Ethics Advisory Board

The Ethics Advisory Board (EAB) is an independent body that advises the HBP Science and Infrastructure Board and Directorate on specific ethical, regulatory, social and philosophical issues raised by research that is being undertaken or planned under the auspices of the Human Brain Project.

The advisory status of an EAB recommendation implies that individual researchers, investigators, laboratories and institutions will retain their legal responsibilities under the terms of local, national and international regulations, as well as professional obligations in place from time to time.

The EAB will advise on its own initiative as well as upon requests made by researchers, or other members of HBP, about specific ethical, regulatory, and social issues arising from their research undertaken within the HBP or by collaborators.

The EAB receives management and administration support from Subproject 12's Ethics Management Team.            

EAB Members


                                  Henrik WALTER (EAB Chair)                      Karin BLUMER (EAB Co-Chair)




                Berit BRINGEDAL                                Markus CHRISTEN                          Josep DOMINGO-FERRER                  



               Hannah MASLEN                                  Miguel MEDINA                         Alberto RÁBANO GUITÉRREZ        



          Melita ŠALKOVIĆ-PETRIŠIĆ                        Tade SPRANGER                                   Alan WINFIELD                             


Each member has a linkage with "Ethical Rapporteurs" (ERs) from HBP's Subprojects in accordance with their background and expertise. Additional information, including a short biography, of each member can be downloaded by clicking on their name.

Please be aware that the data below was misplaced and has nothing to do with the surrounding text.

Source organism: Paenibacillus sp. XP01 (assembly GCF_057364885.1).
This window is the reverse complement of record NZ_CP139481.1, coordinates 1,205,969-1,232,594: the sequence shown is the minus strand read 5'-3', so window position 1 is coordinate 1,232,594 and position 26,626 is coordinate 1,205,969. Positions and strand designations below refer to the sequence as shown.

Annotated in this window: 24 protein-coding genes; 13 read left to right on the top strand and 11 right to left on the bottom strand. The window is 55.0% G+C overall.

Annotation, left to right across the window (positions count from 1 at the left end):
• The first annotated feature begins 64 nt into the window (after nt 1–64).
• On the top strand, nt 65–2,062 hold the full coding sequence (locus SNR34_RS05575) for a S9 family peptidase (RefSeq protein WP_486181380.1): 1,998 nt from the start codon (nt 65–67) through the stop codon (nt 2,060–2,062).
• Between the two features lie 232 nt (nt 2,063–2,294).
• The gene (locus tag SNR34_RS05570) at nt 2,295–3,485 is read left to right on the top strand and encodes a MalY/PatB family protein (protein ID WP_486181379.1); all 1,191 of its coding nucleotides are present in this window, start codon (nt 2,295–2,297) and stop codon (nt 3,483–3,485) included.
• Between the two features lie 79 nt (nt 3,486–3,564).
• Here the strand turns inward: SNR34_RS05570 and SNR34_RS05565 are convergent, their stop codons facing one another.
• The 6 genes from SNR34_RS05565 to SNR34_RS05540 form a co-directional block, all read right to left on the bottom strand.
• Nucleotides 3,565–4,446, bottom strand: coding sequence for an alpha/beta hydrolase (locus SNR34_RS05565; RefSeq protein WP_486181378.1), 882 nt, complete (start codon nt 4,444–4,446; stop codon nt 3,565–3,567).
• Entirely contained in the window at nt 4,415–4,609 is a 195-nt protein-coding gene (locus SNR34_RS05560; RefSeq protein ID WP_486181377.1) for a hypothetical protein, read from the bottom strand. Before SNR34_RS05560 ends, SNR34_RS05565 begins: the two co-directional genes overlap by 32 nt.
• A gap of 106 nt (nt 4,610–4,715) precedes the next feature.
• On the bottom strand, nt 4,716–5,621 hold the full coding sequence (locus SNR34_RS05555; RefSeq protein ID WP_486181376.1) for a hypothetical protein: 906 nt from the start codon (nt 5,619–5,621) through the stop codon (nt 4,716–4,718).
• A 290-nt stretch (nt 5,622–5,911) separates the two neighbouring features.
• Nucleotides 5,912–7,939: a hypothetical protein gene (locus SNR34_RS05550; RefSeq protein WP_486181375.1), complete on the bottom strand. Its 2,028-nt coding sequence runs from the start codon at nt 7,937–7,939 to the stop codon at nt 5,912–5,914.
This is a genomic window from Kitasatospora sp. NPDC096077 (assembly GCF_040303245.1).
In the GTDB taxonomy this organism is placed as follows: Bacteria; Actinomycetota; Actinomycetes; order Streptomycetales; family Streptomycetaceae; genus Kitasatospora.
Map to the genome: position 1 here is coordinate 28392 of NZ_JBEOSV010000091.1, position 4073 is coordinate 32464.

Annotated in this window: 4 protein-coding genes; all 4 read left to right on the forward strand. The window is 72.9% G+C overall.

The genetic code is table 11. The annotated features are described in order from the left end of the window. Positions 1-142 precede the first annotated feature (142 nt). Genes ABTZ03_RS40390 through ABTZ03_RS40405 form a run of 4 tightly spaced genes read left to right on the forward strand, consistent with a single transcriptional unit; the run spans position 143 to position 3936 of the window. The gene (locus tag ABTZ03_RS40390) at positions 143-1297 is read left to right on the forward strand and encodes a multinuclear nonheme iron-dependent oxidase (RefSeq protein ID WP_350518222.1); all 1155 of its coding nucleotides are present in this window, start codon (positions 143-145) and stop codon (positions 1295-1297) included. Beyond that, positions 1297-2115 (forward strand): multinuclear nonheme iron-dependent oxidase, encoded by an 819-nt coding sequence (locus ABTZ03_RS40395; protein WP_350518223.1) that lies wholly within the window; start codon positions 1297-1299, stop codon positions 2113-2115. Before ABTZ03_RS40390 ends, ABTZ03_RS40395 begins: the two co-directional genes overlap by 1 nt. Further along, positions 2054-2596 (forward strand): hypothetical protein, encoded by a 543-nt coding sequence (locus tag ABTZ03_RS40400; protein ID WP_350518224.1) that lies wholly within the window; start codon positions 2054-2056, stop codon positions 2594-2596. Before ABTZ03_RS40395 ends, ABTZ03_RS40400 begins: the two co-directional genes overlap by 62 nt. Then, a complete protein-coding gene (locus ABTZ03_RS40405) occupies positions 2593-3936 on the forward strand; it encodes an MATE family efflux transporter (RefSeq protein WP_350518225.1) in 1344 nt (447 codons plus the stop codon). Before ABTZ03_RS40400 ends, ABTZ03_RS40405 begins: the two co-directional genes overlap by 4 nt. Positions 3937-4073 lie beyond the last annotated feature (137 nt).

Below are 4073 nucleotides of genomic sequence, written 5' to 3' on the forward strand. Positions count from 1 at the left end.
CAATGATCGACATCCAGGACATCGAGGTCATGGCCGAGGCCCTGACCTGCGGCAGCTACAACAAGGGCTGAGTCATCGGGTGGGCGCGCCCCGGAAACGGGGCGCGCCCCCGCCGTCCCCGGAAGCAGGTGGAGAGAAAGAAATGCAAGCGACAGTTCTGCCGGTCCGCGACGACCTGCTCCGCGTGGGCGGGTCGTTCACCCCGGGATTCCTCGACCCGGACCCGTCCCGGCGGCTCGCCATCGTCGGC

EAB's Standard Operating Procedure

Further information on the roles and processes of the EAB can be found by clicking here: EAB: SOP.

What People are Saying

  • Collaborate, collaborate, collaborate. This is our opportunity.

    Prof. Karlheinz Meier, University of Heidelberg,
    Co-leader of the Neuromorphic Computing Subproject

  • The Human Brain is the most complex system that we know of. We would like to develop some kind of ‘google' brain where we can zoom in and out, see it from different perspectives and understand how brain structure and function is related. The ultimate aim of the Human Brain Project is to understand the human brain. This is only possible when we understand the structural organization of the human brain.

    Prof. Katrin Amunts, Institute of Neuroscience and Medicine,
    Forschungszentrum Jülich

  • The Human Brain Project will become a major driver of ICT in Europe.

    Prof. Thomas Lippert, Institute for Advanced Simulation, Jülich Supercomputing Centre,
    leader of the High Peformance Computing subproject